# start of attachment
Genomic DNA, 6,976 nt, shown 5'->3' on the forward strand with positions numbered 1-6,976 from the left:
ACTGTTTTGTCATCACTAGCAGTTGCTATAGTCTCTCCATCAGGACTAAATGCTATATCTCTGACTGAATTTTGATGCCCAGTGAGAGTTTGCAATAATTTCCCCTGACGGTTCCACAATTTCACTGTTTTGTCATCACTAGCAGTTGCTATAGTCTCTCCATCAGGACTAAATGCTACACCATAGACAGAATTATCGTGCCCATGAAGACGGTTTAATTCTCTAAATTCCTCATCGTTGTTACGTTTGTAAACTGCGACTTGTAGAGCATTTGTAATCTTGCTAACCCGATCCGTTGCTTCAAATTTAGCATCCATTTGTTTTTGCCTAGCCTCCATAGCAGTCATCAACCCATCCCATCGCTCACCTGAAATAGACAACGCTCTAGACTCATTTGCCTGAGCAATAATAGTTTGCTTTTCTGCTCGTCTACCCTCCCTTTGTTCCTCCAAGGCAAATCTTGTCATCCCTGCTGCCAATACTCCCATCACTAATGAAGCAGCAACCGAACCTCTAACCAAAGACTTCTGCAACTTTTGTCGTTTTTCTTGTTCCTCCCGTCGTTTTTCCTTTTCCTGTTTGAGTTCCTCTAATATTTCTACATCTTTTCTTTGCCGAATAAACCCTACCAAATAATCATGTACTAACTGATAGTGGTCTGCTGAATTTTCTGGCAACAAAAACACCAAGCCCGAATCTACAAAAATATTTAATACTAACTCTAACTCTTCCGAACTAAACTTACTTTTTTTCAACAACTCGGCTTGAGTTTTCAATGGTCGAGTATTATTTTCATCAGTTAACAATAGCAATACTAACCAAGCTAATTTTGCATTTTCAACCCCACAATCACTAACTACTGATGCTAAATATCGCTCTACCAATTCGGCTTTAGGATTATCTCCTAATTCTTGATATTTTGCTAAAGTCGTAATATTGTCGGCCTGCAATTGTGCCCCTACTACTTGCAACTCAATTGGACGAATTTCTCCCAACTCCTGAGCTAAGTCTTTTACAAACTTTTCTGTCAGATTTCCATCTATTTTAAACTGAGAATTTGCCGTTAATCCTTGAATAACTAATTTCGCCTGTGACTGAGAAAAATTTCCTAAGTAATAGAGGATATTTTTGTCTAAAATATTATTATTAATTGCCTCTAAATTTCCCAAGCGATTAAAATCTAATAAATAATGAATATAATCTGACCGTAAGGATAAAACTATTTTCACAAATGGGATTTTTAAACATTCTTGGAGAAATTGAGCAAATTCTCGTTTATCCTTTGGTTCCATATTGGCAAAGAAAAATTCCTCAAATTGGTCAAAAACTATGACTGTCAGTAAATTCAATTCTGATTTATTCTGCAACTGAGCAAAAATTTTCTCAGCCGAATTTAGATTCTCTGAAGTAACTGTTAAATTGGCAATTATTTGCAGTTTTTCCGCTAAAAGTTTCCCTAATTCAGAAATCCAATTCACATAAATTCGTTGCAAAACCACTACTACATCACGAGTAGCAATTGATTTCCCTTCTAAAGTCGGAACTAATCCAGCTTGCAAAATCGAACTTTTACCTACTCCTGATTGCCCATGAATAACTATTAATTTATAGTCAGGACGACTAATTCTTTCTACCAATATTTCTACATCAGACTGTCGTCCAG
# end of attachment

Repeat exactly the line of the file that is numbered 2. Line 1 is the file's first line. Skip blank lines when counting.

ACTGTTTTGTCATCACTAGCAGTTGCTATAGTCTCTCCATCAGGACTAAATGCTATATCTCTGACTGAATTTTGATGCCCAGTGAGAGTTTGCAATAATTTCCCCTGACGGTTCCACAATTTCACTGTTTTGTCATCACTAGCAGTTGCTATAGTCTCTCCATCAGGACTAAATGCTACACCATAGACAGAATTATCGTGCCCATGAAGACGGTTTAATTCTCTAAATTCCTCATCGTTGTTACGTTTGTAAACTGCGACTTGTAGAGCATTTGTAATCTTGCTAACCCGATCCGTTGCTTCAAATTTAGCATCCATTTGTTTTTGCCTAGCCTCCATAGCAGTCATCAACCCATCCCATCGCTCACCTGAAATAGACAACGCTCTAGACTCATTTGCCTGAGCAATAATAGTTTGCTTTTCTGCTCGTCTACCCTCCCTTTGTTCCTCCAAGGCAAATCTTGTCATCCCTGCTGCCAATACTCCCATCACTAATGAAGCAGCAACCGAACCTCTAACCAAAGACTTCTGCAACTTTTGTCGTTTTTCTTGTTCCTCCCGTCGTTTTTCCTTTTCCTGTTTGAGTTCCTCTAATATTTCTACATCTTTTCTTTGCCGAATAAACCCTACCAAATAATCATGTACTAACTGATAGTGGTCTGCTGAATTTTCTGGCAACAAAAACACCAAGCCCGAATCTACAAAAATATTTAATACTAACTCTAACTCTTCCGAACTAAACTTACTTTTTTTCAACAACTCGGCTTGAGTTTTCAATGGTCGAGTATTATTTTCATCAGTTAACAATAGCAATACTAACCAAGCTAATTTTGCATTTTCAACCCCACAATCACTAACTACTGATGCTAAATATCGCTCTACCAATTCGGCTTTAGGATTATCTCCTAATTCTTGATATTTTGCTAAAGTCGTAATATTGTCGGCCTGCAATTGTGCCCCTACTACTTGCAACTCAATTGGACGAATTTCTCCCAACTCCTGAGCTAAGTCTTTTACAAACTTTTCTGTCAGATTTCCATCTATTTTAAACTGAGAATTTGCCGTTAATCCTTGAATAACTAATTTCGCCTGTGACTGAGAAAAATTTCCTAAGTAATAGAGGATATTTTTGTCTAAAATATTATTATTAATTGCCTCTAAATTTCCCAAGCGATTAAAATCTAATAAATAATGAATATAATCTGACCGTAAGGATAAAACTATTTTCACAAATGGGATTTTTAAACATTCTTGGAGAAATTGAGCAAATTCTCGTTTATCCTTTGGTTCCATATTGGCAAAGAAAAATTCCTCAAATTGGTCAAAAACTATGACTGTCAGTAAATTCAATTCTGATTTATTCTGCAACTGAGCAAAAATTTTCTCAGCCGAATTTAGATTCTCTGAAGTAACTGTTAAATTGGCAATTATTTGCAGTTTTTCCGCTAAAAGTTTCCCTAATTCAGAAATCCAATTCACATAAATTCGTTGCAAAACCACTACTACATCACGAGTAGCAATTGATTTCCCTTCTAAAGTCGGAACTAATCCAGCTTGCAAAATCGAACTTTTACCTACTCCTGATTGCCCATGAATAACTATTAATTTATAGTCAGGACGACTAATTCTTTCTACCAATATTTCTACATCAGACTGTCGTCCAG